Per the research available here are some common symptoms you may notice when the baby formula doesn’t work well for your baby :

Diarrhea- Pinpointing diarrhea in babies can sometimes be difficult and it may or may not be directly related to the formula. If you notice an increase in loose stools, more that you normally see then this could be an indication. Record your observances and share your concerns with your pediatrician.   

Extra Gas- Gas is quite common and in fact normal for infants. Extra gas may be pinpointed if the baby seems to have difficulty passing gas. It is important to note that extra gas in infants can be caused by many things formula and non-formula related. One example of a non-formula related cause of extra gassiness is feeding positions. Again, best practice is to record your observations and share your concerns with your pediatrician.   

Extra fussiness- Like the others, some fussiness is common and quite normal. Use your judgment in telling if your baby seems fussier than usual, especially after feeding. It’s always a good idea to share your concerns with your pediatrician.  

Dry, red skin- You will be able to see if your baby has developed any redness or dryness of the skin. Sometimes an allergic reaction to the baby formula may be the cause. However, sensitivity to clothing or other may cause this as well. Record what you are noticing and give your pediatrician a call. 

If you notice any of the above, these are important things to note in your log. You may also note information about your baby formula such as type, ingredients, expiration dates, and so forth. Once you get in contact with your doctor, you should have all the necessary information on hand. 

Changing your baby formula

If you have been noticing and recording the happenings with your baby and you think it may be due to the infant formula, it may come to your mind to change the formula. 

However, it may not be the best choice unless you have spoken to your family doctor or pediatrician first. The reason being, it may be the formula causing the things you are noticing but you may not know exactly why. Switching to another formula without receiving more direct information relating to your baby specifically may not solve the problem.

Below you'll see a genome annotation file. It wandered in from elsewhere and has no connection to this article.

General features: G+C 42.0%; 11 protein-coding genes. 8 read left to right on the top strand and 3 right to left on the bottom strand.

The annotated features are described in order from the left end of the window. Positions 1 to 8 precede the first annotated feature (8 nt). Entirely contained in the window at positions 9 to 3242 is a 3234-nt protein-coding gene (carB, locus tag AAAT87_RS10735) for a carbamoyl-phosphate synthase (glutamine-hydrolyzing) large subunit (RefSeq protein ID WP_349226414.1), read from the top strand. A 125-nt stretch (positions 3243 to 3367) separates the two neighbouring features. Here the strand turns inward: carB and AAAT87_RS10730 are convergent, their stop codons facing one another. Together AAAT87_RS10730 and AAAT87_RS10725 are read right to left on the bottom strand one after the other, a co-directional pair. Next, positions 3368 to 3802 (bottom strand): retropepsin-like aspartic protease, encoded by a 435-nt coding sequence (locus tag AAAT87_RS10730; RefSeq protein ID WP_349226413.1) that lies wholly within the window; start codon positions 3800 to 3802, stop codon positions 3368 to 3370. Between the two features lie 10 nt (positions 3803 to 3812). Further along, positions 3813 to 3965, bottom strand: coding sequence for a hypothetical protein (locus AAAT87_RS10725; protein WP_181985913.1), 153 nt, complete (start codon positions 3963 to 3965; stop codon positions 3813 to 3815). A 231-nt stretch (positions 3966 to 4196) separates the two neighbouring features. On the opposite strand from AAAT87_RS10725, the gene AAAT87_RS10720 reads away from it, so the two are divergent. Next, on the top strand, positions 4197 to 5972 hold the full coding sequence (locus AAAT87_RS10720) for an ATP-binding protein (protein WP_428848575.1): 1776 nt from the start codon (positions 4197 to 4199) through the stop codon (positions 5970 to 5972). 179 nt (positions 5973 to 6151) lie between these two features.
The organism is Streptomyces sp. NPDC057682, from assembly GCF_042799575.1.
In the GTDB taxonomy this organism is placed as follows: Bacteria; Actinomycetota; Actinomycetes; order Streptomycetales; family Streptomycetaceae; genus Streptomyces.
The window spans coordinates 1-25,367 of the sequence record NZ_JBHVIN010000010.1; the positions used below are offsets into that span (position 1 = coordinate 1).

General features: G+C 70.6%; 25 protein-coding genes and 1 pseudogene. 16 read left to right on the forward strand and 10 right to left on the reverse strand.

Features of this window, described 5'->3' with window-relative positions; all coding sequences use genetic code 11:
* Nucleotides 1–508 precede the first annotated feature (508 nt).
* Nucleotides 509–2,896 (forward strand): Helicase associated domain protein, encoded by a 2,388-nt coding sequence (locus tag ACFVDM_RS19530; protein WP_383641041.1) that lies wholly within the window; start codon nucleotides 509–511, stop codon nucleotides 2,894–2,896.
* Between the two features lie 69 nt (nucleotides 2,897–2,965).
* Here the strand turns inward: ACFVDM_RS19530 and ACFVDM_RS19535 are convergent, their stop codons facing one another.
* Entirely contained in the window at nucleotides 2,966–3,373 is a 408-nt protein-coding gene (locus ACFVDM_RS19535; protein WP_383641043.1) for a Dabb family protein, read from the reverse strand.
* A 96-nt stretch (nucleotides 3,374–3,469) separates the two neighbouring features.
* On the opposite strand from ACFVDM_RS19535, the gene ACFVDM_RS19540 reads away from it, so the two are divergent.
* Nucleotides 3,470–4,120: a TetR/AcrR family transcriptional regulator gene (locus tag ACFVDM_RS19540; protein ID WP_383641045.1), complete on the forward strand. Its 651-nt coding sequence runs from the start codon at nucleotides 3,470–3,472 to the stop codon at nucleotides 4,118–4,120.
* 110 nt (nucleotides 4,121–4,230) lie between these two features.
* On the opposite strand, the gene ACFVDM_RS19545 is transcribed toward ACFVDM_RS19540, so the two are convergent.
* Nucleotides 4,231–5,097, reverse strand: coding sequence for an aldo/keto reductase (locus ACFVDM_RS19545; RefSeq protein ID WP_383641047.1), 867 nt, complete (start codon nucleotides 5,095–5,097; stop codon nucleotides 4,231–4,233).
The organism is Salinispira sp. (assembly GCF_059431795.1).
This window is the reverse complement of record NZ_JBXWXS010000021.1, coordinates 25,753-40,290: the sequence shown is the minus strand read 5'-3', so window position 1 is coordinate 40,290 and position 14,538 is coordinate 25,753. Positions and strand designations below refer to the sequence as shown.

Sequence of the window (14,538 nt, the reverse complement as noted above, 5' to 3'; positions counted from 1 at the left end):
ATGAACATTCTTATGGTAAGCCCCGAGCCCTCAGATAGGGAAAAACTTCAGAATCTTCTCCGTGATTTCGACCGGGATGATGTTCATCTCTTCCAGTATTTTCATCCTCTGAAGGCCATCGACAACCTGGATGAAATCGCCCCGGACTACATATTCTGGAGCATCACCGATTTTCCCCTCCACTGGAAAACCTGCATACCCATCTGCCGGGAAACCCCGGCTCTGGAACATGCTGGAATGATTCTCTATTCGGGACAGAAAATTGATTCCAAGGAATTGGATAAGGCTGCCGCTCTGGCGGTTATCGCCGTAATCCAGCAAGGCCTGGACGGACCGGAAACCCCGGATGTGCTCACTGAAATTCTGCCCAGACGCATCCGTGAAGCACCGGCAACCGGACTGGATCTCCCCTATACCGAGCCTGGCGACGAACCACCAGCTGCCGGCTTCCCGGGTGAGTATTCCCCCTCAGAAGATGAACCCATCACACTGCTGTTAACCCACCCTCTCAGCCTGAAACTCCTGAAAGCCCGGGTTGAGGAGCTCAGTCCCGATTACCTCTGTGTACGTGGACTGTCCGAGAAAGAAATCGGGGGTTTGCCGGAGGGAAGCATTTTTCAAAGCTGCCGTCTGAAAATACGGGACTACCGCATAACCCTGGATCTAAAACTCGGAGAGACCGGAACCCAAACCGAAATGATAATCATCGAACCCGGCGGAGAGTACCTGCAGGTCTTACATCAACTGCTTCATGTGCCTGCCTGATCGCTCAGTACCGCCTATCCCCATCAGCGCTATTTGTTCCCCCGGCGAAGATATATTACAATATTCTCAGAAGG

No two formulas are alike but you may want to still ensure that you do not experience the same issues after switching. So, double-check and speak to your loved one and trusted caretaker before making a switch.


You may be new to this, we get it and respect it! And, so is your baby. Your baby is new to feeding on their own in this big new world and so it is common that you have minor hiccups along the way. 

So, how to know if formula doesn’t agree with your baby?. There is no definitive way for you to know this on your own. What you can do is monitor your baby, record your notices, and share them with the professionals you trust with the health of your baby. 

All in all: 

  • Try to select the best formula for your baby by doing proper research and using the information that is available to you. 
  • Closely monitor the baby and yourself once you begin feeding, whether breastfeeding or formula feeding.
  •  Keep a log of feeding times, responses, possible symptoms, and just a general view of your baby’s feeding habits. This is a good practice to develop, even for yourself.
  • Reach out to your pediatrician whenever you notice something off – and you will have all the information from the log as your guide. Do not hesitate here, or second, guess yourself. Asking questions is a good way to find something out.
  • Trust the process, you are doing amazing!  
The content on this site is for informational purposes only and not intended to be a substitute for professional medical advice, diagnosis or treatment. Discuss any health or feeding concerns with your infant's pediatrician. Never disregard professional medical advice or delay it based on the content on this page.

Meet the Author

Bridget Reed, contributing writer for Milk Drunk with the expert advice of Dr. Jacqueline Winkelmann

Bridget Reed is an experienced writer, editor SEO content manager and proud mom of three.